Alcohol Dependence

Here is an article I first wrote as a Background Briefing for Drink and Drugs News (DDN), the leading UK magazine focused on drug and alcohol treatment, in February 2005.

‘There has been a considerable scientific effort over the past four decades in to identifying and understanding the core features of alcohol and drug dependence. This work really began in 1976 when the British psychiatrist Griffith Edwards and his American colleague Milton M. Gross collaborated to produce a formulation of what had previously been understood as ‘alcoholism’ – the alcohol dependence syndrome.

The alcohol dependence syndrome was seen as a cluster of seven elements that concur. It was argued that not all elements may be present in every case, but the picture is sufficiently regular and coherent to permit clinical recognition.

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Factors Facilitating Recovery: Overcoming Withdrawal Symptoms

People who decide to stop taking drugs or drinking alcohol after using or drinking for long periods of time, need to be aware that they might experience withdrawal effects which can be irritating, debilitating and even life-threatening.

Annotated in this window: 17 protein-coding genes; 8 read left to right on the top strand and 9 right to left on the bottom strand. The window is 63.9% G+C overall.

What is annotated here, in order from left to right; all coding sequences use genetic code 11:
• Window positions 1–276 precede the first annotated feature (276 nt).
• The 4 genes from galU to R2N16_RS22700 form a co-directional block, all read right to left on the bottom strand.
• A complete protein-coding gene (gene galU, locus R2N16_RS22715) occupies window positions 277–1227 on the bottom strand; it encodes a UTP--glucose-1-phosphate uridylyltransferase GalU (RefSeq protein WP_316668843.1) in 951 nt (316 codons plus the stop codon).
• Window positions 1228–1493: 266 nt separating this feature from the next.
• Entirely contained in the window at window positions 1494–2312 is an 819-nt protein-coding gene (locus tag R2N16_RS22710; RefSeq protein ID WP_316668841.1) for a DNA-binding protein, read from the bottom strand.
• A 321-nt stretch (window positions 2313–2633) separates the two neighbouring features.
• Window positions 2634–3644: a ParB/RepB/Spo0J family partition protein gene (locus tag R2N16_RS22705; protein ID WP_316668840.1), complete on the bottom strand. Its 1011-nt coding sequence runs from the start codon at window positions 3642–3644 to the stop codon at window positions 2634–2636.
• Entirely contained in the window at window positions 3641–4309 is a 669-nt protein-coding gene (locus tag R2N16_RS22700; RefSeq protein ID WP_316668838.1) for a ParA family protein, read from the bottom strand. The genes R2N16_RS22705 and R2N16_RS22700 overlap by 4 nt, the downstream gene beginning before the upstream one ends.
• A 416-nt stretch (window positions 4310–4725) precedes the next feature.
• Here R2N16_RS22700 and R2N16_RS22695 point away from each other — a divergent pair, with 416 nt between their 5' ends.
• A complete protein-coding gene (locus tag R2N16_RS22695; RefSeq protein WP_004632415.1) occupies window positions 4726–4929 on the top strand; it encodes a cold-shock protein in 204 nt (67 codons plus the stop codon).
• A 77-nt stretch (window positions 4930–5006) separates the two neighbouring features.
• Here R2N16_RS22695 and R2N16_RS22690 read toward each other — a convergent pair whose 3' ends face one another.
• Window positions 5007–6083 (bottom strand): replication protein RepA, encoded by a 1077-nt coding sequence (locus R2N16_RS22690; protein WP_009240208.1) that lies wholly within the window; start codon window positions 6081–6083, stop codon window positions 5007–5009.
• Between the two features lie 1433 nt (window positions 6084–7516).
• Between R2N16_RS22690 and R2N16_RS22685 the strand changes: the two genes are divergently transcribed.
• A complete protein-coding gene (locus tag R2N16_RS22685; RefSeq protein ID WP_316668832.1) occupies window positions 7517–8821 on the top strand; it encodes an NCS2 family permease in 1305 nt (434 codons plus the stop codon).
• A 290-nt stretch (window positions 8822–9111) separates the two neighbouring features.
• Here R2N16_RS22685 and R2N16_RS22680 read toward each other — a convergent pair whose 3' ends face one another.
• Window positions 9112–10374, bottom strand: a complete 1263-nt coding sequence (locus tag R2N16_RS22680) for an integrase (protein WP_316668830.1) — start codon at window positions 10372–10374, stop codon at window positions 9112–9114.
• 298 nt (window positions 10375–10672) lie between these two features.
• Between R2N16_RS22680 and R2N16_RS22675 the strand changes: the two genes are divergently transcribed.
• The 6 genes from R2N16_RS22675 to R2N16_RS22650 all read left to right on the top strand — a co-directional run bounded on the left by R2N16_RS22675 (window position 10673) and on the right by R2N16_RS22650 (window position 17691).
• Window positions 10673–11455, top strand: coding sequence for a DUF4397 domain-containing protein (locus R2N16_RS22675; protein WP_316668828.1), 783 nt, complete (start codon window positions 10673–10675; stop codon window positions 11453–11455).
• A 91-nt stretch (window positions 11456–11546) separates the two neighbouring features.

Many of these withdrawal signs, which can be psychological and physical in nature, are generally opposite to the effects the person experienced when the drug was being taken. For example, abrupt withdrawal from long-term use of Valium (diazepam) and other benzodiazepines, drugs which are prescribed to alleviate anxiety and insomnia, can lead to pronounced anxiety, insomnia, agitation, intrusive thoughts and panic attacks.

In addition, people withdrawing from benzodiazepines can experience physical withdrawal signs, such as burning sensations, feeling of electric shocks, and full-blown seizures. The duration and strength of these withdrawal signs is in part dependent on the amounts of drug having been used and the duration of time the person has been using the drug. 

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Alcohol Dependence

Looks at the cluster of seven elements that make up the template for which the degree of alcohol dependence is judged. (900 words)

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